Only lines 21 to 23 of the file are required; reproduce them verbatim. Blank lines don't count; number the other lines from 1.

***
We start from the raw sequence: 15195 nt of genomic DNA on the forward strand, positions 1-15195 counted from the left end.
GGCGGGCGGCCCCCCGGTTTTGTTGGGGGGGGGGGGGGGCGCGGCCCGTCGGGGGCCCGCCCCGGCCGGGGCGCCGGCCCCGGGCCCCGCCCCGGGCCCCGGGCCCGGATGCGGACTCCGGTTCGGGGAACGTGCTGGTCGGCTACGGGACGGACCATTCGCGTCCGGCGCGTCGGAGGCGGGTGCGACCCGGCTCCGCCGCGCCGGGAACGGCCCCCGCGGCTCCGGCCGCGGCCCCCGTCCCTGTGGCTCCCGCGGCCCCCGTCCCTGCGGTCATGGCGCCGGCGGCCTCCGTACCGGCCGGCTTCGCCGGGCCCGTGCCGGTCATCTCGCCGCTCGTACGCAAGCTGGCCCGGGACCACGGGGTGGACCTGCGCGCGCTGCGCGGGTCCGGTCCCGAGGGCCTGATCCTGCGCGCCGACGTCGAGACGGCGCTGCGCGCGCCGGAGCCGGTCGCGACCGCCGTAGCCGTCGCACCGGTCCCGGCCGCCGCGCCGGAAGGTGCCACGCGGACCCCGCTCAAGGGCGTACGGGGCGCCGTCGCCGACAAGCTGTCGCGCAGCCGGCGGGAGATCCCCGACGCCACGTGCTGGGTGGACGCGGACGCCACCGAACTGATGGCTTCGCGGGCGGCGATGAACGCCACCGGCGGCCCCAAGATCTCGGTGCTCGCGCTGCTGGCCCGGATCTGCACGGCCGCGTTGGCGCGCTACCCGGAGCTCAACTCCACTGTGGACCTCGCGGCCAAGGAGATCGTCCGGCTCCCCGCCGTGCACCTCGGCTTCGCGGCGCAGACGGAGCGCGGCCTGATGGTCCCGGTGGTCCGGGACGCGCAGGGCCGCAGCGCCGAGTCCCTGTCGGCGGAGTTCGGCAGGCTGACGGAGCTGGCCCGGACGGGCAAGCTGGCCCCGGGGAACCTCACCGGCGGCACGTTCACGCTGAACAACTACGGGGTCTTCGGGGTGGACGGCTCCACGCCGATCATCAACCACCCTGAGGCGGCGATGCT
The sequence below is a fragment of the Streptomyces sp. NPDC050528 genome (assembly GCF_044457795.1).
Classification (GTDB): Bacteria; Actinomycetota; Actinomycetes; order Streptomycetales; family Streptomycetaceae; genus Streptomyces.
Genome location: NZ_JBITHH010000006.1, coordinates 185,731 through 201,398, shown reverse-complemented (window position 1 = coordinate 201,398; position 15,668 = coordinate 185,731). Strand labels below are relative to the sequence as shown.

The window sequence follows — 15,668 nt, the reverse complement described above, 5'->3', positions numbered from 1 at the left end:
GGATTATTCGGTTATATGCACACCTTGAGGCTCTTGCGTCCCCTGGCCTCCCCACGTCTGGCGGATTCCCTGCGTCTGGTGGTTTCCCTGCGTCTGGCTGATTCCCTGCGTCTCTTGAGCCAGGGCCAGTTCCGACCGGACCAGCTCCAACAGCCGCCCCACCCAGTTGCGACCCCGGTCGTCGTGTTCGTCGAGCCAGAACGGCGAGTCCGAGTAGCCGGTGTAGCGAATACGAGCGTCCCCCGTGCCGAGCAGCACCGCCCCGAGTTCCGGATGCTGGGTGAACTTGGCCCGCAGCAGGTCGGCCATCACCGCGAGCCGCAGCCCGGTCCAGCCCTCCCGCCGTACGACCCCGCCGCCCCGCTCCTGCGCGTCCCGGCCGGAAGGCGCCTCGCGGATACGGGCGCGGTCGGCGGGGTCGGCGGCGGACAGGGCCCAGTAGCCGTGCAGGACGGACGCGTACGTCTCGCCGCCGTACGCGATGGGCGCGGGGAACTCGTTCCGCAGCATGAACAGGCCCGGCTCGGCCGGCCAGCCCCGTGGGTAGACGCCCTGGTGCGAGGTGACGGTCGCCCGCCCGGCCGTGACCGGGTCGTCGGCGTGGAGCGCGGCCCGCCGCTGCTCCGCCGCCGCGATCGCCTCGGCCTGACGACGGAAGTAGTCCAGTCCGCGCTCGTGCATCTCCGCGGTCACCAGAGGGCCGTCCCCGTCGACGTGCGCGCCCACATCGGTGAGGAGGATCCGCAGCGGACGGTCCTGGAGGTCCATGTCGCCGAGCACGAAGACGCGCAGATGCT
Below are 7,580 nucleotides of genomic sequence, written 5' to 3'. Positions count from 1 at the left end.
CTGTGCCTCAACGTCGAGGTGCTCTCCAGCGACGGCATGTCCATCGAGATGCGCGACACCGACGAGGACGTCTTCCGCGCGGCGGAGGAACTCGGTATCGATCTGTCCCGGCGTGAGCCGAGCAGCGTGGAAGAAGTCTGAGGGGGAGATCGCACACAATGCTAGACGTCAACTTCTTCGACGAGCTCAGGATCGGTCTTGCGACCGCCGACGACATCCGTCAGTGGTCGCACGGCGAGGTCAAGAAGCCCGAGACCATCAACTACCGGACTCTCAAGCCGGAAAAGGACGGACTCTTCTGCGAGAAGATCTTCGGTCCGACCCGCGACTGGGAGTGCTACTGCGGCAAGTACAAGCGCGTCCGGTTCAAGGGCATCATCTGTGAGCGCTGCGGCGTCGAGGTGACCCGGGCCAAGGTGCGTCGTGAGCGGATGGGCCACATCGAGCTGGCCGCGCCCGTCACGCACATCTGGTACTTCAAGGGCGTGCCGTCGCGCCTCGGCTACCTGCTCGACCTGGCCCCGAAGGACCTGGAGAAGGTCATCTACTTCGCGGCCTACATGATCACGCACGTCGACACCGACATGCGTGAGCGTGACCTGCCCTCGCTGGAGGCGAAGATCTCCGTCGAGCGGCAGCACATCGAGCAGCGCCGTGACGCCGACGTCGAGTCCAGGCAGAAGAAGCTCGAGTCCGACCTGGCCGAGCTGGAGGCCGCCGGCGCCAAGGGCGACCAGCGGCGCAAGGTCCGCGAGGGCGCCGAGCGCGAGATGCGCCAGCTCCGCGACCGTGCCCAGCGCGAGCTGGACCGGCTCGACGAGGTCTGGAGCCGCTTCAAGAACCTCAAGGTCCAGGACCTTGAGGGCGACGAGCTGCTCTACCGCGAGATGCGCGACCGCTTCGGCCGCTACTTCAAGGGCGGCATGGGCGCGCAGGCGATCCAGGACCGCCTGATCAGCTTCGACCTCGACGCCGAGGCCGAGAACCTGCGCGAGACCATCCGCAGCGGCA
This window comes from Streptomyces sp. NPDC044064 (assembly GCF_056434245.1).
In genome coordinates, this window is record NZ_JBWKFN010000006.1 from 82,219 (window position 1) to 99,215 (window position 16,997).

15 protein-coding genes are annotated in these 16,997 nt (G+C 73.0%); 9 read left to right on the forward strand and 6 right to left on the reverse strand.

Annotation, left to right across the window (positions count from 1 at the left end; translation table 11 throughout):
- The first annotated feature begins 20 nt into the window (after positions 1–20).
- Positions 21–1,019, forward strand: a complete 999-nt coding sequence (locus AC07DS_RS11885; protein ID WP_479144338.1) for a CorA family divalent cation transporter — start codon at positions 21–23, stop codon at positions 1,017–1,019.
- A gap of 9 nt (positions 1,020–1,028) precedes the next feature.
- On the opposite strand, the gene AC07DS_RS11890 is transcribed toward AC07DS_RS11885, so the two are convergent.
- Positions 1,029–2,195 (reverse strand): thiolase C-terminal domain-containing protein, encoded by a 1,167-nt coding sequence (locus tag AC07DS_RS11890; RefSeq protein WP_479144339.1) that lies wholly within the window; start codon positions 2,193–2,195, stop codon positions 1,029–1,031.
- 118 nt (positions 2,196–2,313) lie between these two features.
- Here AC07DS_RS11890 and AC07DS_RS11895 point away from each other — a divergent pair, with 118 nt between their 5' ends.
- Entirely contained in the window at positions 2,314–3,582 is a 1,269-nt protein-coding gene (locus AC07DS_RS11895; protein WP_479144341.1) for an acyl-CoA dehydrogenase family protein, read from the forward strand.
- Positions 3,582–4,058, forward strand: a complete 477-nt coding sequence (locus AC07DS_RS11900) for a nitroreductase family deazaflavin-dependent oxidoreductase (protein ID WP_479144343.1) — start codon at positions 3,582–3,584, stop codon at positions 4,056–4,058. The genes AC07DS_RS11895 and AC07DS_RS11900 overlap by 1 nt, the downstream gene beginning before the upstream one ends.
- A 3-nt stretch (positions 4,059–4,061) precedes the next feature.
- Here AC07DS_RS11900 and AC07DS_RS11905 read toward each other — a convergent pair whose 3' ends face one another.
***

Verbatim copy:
- Entirely contained in the window at positions 2,314–3,582 is a 1,269-nt protein-coding gene (locus AC07DS_RS11895; protein WP_479144341.1) for an acyl-CoA dehydrogenase family protein, read from the forward strand.
- Positions 3,582–4,058, forward strand: a complete 477-nt coding sequence (locus AC07DS_RS11900) for a nitroreductase family deazaflavin-dependent oxidoreductase (protein ID WP_479144343.1) — start codon at positions 3,582–3,584, stop codon at positions 4,056–4,058. The genes AC07DS_RS11895 and AC07DS_RS11900 overlap by 1 nt, the downstream gene beginning before the upstream one ends.
- A 3-nt stretch (positions 4,059–4,061) precedes the next feature.